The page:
Free Enterprise - FindLaw Small Business Law Blog

Free Enterprise - The FindLaw Small Business Law Blog


3 Contract Drafting Tips to Help Your Business

If you are in business, then you definitely enter contracts regularly. Sometimes you're buying and sometimes you're selling, but most likely you're dealing quite a lot.

In light of that, you should create standard contracts for your business, or form agreements that are both general enough to work for different kinds of deals but specific enough that they address your priorities. If you don't do this, chances are good that you'll be continually getting into agreements that are on others' terms. That might work some of the time but it's not an ideal approach.

In today's small biz world, many startups, especially Silicon Valley-based tech companies, are asking early employees to forgo high salaries in favor of shares in the company, essentially betting on their own future success. Such equity arrangements can be great for employees and entrepreneurs alike, but they may come with a snag: how can new employee-shareholders find out how much of the company they're getting and how much their shares are worth?

For publicly traded companies, it's easy -- check the share price. But for privately held startups getting that kind of information is more difficult, if not impossible. But an oft-overlooked Delaware incorporation law may be opening the books to shareholders. Here's what you need to know:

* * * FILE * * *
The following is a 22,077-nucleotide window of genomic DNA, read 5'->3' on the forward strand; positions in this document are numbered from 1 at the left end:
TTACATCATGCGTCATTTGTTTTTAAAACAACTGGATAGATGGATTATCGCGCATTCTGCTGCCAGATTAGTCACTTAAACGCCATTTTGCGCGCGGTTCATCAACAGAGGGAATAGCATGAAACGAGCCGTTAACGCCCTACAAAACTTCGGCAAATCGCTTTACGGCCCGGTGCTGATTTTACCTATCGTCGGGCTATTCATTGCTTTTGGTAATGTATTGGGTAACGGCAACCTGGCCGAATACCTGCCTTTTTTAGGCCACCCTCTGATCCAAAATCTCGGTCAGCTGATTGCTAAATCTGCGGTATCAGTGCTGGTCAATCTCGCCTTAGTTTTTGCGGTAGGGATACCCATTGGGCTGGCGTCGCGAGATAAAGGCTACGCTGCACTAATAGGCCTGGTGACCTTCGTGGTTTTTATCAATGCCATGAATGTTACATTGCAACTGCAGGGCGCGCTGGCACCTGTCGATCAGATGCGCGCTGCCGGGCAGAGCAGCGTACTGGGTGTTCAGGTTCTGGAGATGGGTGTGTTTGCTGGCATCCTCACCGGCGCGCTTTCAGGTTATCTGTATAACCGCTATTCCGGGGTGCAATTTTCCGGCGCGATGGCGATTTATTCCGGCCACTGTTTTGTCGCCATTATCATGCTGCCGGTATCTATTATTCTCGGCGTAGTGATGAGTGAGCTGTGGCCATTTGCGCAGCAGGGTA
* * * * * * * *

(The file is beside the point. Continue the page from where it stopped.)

Brexit and Your Business: Making Sense of Events

The British are not coming but they may be going, or Brexiting if you will, quitting the European Union. The referendum is being voted on today and if they don't remain, this will impact business internationally, including here in the US.

But there are a lot of factors that influence the economy, and isolating which precise event caused what outcomes is impossible. In fact, that is why the British are voting on exiting the European Union despite reports that partnership has led to prosperity and that Brexit could be a headache. Let's try to make sense of it all, to the extent possible.

High Court Says VA Must Open More Bids to Veteran-Owned Businesses

Sometimes but not that often everyone on the US Supreme Court agrees on a topic. That is what happened last week when the eight justices had to consider government contracts for veteran-owned businesses. The nation's highest court decided last week that the Department of Veteran Affairs must set aside more contracts to be filled by veteran-owned small businesses, and that it's not optional as lower courts ruled.

The court's reasoning was remarkably simple and straightforward, and its decision turned on one word: "shall." The hope is that veterans in business will be awarded more government contracts as a result. Let's consider the case, reported by The Washington Post.

Turning your dream job into an LLC can make you feel like you finally made it. Or it can feel like a needless hassle that will corporatize your mom and pop shop. Most often, what incorporating your small business will mean is legal protection for both you and your company.